Time. We spend it; we complain about not having enough; we want more all the time. It’s an odd commodity, if you stop to think about it. Albert Einstein said: “Time is an illusion.” Early on in my physics studies, I took a course in cosmology and did my semester project on the calculations used to determine the dating of Easter. It was actually quite a complicated affair and made me appreciate just how much we take for granted in our casual attitude about time. One of the books I found most interesting was Marking Time: The Epic Quest to Invent the Perfect Calendar by Duncan Steel. From the title you might begin to see that the construct of time has been challenging humans for centuries! Well, guess what? There’s actually a resolutions from General Convention that considers how we might address the scheduling of events in our congregations! Yes, I guess you knew I’d get around to a resolution sooner or later!
Resolution A096: Reduce Barriers to Participation in Church Leadership and Governance reads:
Resolved, That dioceses and congregations explore creative ways to reduce barriers to participation in Church leadership and governance, which barriers may include time away from home or employment, or the need to care for family members.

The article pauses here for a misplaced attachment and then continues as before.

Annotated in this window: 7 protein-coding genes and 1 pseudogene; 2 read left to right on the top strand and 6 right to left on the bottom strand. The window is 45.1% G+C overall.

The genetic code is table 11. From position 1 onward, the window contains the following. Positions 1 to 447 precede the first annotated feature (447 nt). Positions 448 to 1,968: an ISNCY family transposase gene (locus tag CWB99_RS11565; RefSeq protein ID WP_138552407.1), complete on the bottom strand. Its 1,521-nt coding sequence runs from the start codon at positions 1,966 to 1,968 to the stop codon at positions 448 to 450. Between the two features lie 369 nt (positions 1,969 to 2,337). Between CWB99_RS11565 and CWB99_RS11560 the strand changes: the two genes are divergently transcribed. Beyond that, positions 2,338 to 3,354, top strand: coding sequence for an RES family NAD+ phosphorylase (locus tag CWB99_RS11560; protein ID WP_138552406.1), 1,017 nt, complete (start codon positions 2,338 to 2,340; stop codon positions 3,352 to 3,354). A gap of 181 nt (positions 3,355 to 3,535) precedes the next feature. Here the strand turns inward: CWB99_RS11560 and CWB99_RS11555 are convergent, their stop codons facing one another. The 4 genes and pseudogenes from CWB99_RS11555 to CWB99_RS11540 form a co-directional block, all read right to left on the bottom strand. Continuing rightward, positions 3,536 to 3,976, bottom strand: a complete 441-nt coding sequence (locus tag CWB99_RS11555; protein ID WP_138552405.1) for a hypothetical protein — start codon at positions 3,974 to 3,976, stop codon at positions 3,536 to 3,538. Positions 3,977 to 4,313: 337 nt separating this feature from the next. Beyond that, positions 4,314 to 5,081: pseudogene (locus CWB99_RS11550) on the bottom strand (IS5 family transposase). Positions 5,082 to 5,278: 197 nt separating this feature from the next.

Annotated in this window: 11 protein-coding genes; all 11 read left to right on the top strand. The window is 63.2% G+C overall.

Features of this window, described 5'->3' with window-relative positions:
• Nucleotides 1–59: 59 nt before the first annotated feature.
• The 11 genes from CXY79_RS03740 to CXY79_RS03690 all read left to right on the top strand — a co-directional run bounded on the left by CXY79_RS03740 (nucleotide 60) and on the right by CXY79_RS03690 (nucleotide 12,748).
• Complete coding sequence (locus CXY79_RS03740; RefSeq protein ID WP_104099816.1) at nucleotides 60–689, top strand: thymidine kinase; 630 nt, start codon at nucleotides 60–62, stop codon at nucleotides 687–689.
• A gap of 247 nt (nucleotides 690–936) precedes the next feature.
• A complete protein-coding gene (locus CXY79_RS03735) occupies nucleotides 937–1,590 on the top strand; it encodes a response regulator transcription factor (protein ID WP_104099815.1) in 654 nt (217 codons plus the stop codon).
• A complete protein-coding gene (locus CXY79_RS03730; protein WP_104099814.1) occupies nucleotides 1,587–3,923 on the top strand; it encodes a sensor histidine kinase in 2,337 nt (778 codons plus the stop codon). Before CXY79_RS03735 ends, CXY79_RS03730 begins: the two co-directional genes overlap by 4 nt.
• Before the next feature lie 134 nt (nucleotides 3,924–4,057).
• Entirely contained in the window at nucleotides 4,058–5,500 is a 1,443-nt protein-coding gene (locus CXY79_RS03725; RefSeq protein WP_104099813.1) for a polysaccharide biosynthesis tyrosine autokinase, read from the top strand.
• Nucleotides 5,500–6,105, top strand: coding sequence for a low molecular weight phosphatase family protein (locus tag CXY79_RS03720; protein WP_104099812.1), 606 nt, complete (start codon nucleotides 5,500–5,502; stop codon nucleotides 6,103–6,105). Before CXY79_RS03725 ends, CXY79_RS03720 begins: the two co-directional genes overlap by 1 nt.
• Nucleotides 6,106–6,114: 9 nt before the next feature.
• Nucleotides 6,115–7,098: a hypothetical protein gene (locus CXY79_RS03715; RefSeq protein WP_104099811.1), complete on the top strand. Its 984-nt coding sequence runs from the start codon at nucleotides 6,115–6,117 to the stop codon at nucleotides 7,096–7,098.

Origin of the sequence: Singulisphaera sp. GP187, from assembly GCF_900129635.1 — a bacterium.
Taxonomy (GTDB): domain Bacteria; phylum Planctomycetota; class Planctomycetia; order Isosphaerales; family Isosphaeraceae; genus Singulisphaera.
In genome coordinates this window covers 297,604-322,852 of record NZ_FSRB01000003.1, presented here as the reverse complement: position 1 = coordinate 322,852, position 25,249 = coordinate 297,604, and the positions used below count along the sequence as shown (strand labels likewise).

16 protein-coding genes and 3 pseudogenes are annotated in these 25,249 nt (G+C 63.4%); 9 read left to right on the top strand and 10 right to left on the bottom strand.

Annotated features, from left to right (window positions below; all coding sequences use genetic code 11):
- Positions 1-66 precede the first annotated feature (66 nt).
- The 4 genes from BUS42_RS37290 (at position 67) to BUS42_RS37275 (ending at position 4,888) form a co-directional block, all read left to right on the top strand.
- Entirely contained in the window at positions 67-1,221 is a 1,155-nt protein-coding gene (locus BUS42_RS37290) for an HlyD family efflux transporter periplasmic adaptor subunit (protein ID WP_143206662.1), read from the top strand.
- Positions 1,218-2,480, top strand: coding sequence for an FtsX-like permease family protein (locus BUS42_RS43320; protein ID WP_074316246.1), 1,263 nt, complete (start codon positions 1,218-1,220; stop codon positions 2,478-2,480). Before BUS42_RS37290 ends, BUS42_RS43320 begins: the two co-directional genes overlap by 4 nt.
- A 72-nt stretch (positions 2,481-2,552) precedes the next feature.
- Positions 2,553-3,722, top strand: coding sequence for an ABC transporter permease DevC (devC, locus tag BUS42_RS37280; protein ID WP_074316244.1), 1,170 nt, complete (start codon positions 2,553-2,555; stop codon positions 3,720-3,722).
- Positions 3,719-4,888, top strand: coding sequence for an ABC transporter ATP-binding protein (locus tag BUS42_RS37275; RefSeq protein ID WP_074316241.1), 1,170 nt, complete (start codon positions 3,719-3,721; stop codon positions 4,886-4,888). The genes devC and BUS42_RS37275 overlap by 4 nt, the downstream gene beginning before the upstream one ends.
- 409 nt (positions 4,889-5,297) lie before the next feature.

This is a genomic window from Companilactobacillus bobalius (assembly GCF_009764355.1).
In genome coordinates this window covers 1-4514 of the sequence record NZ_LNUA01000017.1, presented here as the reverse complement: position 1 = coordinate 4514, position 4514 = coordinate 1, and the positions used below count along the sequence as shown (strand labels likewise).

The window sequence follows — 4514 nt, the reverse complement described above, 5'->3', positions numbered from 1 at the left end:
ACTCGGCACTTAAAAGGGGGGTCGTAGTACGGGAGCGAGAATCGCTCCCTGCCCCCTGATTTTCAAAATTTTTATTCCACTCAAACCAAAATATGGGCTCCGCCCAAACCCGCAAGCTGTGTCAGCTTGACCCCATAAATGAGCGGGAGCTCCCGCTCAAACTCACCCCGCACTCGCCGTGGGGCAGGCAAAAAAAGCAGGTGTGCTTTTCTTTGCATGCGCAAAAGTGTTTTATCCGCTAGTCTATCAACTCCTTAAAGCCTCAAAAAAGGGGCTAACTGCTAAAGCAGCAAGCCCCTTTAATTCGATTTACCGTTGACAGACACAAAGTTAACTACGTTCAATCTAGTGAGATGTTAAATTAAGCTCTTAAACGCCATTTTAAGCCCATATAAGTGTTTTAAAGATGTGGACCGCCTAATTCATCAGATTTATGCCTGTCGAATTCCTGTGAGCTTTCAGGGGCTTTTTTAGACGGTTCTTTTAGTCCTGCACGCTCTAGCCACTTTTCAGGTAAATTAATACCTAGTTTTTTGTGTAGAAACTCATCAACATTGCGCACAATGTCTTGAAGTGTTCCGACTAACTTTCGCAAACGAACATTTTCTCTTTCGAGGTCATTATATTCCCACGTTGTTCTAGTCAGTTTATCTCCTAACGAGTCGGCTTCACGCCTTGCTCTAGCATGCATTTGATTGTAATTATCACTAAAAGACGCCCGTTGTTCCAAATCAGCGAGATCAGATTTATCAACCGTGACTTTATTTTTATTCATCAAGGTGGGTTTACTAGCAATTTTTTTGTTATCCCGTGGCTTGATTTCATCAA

Life in the 21st Century is much different than it was earlier yet we try to function with church schedules that were appropriate for a different time and a different culture. Many books have been written recently about the “emergent church” and how we might attract those that check “other” or “none” when asked of their religious expression. We know it’s time to do something new and different and not rely on the “we’ve always done it that way” routine. Perhaps a place to start is to begin to consider how our church schedule might accommodate different family and work schedules right within our own congregations. Would a Saturday afternoon or evening or Sunday afternoon service work better for your community? Could meetings be done on Skype to reduce travel time and give families more time together? Would Christian Formation classes attract more participants if scheduled over a lunch time or right after work? Let’s think outside the box to create new models that would welcome the participation of more of our church communities and maybe even draw some new folks for whom the old patterns aren’t appropriate anymore!
Judith Schellhammer, Chair of the Resolution Review Committee, Diocesan Council